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Op-ed: Pay equity will benefit NB women

On November 25th, Canada is beginning 16 Days of Activism Against Gender-Based Violence. New Brunswickers will be marking this time in a variety of public and private ways as they speak out about gender based violence and support organizations throughout the province who are working with victims of abuse and violence.

There is a link between gender-based violence and pay inequity. The NB South Central Transition House and Second Stage Coalition and the Services ruraux pour femmes victimes d’abus du Nouveau-Brunswick have joined forces with the Coalition for Pay Equity and Forte Communication in a campaign to speak about those connecting issues and highlight the need to enact pay equity legislation for the private sector.

Pay Equity Now!, launched on November 14th, is a grassroots effort that will bring this timely discussion to communities around the province leading up to next fall`s provincial election. The project will have an active social media presence and will also spread the message around the province through community discussions and presence at candidate campaign events.

Pay equity is equal pay for work of equal or comparable value, and while there is pay equity legislation for the public sector (enacted in 2009), more than 65% of New Brunswick women work in the private sector and are not afforded the same protection under law. On average, in 2016, women in NB earned 91.8% of men`s hourly salary.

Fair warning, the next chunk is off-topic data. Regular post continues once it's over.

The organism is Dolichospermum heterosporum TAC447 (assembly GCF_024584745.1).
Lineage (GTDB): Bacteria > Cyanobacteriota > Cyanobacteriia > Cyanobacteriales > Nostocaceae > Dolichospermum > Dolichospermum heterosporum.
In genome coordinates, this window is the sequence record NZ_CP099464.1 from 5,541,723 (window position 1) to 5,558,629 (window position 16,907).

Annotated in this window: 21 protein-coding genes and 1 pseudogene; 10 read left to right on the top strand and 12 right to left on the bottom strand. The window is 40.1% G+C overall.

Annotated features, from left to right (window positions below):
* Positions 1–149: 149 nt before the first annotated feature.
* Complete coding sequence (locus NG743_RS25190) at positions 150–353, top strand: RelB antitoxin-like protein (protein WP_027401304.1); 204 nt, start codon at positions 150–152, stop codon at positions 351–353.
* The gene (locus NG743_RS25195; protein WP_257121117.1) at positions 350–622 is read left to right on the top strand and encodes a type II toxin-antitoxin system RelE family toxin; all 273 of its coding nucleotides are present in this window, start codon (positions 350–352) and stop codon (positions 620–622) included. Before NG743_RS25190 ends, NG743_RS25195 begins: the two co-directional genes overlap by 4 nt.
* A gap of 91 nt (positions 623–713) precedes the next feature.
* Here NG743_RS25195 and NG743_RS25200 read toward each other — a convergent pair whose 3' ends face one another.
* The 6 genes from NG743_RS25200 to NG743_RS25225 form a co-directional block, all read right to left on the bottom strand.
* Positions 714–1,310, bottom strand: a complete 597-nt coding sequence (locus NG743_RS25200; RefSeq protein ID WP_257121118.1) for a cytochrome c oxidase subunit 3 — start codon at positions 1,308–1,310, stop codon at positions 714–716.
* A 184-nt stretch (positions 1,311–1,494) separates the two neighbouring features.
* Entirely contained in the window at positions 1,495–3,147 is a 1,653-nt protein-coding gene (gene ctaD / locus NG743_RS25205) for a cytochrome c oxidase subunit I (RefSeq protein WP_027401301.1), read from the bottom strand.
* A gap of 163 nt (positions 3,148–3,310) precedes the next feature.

So why are shelters involved in the campaign? While violence and abuse happens at every economic level, most women who reach out to our shelters for safety are working women, employed in traditionally female occupations in the private sector and this lack of pay equity legislation means they seldom receive a fair wage and many work at the minimum wage level. 

Consequently, when struggling to leave an abusive relationship, these women are often faced with choosing between abuse and violence or poverty. They worry they will not find safe affordable housing, they worry their children will suffer, and that they will ultimately fail. There are many barriers to leaving an abusive relationship but let’s not have undervalued work and low wages be another.  Many women report that if they had made a sustainable wage, they would have left the abusive relationship sooner.

This is why we are taking an active part in Pay Equity Now!  We are on the front lines dealing with the vulnerabilities that these women experience and we understand the dilemmas in a direct way, because, in our sector, there has been no funding increase since 2007 and, on average, our workers are the lowest paid in Canada.

Finally, as you reflect on these 16 days of action, learn more by visiting the campaign`s Facebook page and Twitter feed @NowmaintenantNB. We need to acknowledge the important work that women do to build society and community and honour that work by ensuring that they are paid a fair and just wage.  Please also reach out to your local shelter and ask them how you can support them in their vital work.

There is a Chinese saying that Women Hold up Half the Sky. Let`s ensure they are paid fairly for that heavy lifting. It`s a matter of human rights. Pay Equity Now!

Debrah Westerburg
Coordinator - New Brunswick South Central Transition House and Second Stage Coalition

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